Keratosis is a rare equine skin condition in which patches or bands of skin become thickened, rough, dark, and oily. The patches are not painful, itchy, or contagious, and do not impact the overall health of the horse.

There are two forms of keratosis: cannon or linear. Cannon keratosis appears as patches of thickened skin on the front side of the lower part of the horse’s hind legs, along the cannon bone. Cannon keratosis is usually present on both sides of the horse’s body.

Linear keratosis appears as bands of thickened skin on the ribs, neck or back of the horse. Occasionally patches of linear keratosis are noted on the chest, legs, or hips. They typically appear only on one side of the horse’s body.

Treatment for keratosis is not usually necessary, except in cases of secondary infection and non-healing wounds. Some owners may use topical treatments for cosmetic reasons, with variable success. The prognosis is excellent although the disorder usually lasts for the duration of the horse’s life.

Keratosis in Horses

Skin is made up of several layers, the uppermost of which is called the epidermis. [1] The epidermis is composed of cells called keratinocytes that change characteristics as they move from the bottom to the top of the layer. [1] The top-most layer of the epidermis is called the stratum corneum. [1]

The stratum corneum is a two-way barrier. [1] It keeps the water in to prevent dehydration and it keeps infectious microbes (bacteria, fungi, protozoa) out to keep the horse healthy. [2]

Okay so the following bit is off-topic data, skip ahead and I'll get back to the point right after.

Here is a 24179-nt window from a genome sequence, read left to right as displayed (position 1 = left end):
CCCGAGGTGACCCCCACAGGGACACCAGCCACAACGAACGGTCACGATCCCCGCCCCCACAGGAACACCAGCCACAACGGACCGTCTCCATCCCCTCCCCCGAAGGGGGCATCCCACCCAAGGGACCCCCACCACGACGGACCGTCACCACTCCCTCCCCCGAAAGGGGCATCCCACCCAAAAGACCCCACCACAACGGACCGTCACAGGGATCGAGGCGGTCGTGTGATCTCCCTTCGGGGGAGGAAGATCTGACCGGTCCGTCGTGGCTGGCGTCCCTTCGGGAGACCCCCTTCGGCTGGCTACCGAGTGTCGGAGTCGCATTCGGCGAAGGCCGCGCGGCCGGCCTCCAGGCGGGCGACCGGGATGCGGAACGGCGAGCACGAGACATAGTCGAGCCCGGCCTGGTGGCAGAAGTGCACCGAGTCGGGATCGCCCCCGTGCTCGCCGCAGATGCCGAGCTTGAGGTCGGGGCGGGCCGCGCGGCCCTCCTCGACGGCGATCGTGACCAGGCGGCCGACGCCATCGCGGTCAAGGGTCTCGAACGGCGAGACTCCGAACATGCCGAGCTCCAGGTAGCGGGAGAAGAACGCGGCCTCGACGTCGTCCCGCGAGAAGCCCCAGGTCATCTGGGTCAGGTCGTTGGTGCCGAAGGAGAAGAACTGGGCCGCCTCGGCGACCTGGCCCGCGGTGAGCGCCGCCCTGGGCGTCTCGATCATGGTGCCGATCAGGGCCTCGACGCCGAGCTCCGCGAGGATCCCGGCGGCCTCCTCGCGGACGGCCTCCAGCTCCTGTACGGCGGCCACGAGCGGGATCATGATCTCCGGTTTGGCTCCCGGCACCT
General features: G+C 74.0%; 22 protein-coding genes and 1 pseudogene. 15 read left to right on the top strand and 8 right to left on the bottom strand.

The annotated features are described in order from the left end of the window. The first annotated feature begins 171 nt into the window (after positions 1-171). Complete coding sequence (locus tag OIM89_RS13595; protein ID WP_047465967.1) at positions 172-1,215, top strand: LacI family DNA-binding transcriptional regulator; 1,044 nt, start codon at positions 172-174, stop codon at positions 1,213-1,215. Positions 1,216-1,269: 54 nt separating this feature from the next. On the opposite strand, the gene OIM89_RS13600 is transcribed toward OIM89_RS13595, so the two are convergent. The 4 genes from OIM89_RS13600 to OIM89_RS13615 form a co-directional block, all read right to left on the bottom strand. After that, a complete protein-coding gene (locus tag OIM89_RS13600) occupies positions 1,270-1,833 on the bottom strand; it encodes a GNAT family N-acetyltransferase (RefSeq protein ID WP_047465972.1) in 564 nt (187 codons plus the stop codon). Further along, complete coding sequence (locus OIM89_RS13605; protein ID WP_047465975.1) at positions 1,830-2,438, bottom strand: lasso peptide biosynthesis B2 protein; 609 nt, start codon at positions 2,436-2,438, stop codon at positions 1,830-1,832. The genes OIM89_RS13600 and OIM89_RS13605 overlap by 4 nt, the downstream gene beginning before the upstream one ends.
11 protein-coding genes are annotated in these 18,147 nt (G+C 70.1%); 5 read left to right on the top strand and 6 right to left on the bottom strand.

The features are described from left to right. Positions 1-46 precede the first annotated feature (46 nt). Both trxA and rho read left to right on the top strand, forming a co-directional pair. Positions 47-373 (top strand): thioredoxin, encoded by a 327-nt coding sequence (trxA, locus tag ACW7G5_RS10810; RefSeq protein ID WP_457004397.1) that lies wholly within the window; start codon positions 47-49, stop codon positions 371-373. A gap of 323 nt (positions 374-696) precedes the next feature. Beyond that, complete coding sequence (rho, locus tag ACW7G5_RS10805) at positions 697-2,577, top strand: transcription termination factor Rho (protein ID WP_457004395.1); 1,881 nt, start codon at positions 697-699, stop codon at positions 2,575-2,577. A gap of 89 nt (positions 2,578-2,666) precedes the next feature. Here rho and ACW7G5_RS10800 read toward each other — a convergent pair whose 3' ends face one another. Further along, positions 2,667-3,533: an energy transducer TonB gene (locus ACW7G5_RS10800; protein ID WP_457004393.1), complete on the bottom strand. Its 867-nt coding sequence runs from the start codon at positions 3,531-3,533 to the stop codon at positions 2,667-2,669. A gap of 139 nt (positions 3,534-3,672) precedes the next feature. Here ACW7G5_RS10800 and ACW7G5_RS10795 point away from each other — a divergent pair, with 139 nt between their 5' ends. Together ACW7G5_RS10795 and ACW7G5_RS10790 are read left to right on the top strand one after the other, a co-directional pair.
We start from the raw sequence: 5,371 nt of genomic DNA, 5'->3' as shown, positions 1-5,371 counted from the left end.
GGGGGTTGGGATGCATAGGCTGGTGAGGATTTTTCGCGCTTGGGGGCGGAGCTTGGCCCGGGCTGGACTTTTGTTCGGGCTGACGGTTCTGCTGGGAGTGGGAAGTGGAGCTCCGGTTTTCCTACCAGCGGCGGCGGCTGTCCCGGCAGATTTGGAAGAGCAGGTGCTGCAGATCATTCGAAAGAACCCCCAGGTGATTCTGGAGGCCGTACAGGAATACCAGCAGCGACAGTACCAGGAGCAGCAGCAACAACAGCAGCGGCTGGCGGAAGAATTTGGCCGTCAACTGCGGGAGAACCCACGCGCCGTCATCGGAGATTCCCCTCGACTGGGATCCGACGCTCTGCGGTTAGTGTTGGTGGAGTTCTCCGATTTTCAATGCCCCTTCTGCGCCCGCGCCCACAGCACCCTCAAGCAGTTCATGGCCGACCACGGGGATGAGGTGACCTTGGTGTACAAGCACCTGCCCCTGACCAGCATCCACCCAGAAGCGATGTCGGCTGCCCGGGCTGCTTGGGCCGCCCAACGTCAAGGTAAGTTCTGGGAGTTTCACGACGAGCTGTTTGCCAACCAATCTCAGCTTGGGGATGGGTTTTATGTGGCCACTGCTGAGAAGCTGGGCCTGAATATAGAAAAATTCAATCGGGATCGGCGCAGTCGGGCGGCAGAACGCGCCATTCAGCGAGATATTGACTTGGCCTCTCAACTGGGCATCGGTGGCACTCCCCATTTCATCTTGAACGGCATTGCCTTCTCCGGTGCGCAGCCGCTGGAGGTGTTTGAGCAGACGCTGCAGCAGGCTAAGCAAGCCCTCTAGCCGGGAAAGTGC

It also encourages the growth of beneficial microbes, defends against UV rays, helps maintain body temperature, and is the first line of defense against deep injury to epidermis and other systems in the body, among other functions. [1]

The cells in the epidermis die off and regenerate continuously. [1] In the horse, the renewal time of an epidermal cell is approximately 17 days. [2] As new cells migrate to the top of the epidermis, the dead cells on the outermost layer of the skin fall away naturally.

Keratosis occurs when cells in the stratum corneum multiply too rapidly or in a disordered way, or do not fall away quickly enough to keep the skin smooth and healthy looking. [1]

Keratosis is not contagious and is considered cosmetic as it does not impact the overall health of the horse. [2]

Types of Keratosis

There are two characterizations of keratosis in horses: cannon keratosis and linear keratosis: [1][2][3][4]

  • Cannon keratosis, also known as keratinosis, stud crud, cannon crud, cannon hyperkeratosis, and cannon keratitis, is a skin condition that appears as well defined patches of crusty, thickened skin on the lower legs of the horse along the bone between the knee and the fetlock known as the cannon bone.
  • Linear keratosis typically affects the neck, shoulder, or rib cage of the horse but has been reported less commonly on the legs, hips, or chest. It appears as vertical bands of crusty, thickened skin. It is distinct from cannon keratosis because of its location and shape of the patches.

Risk Factors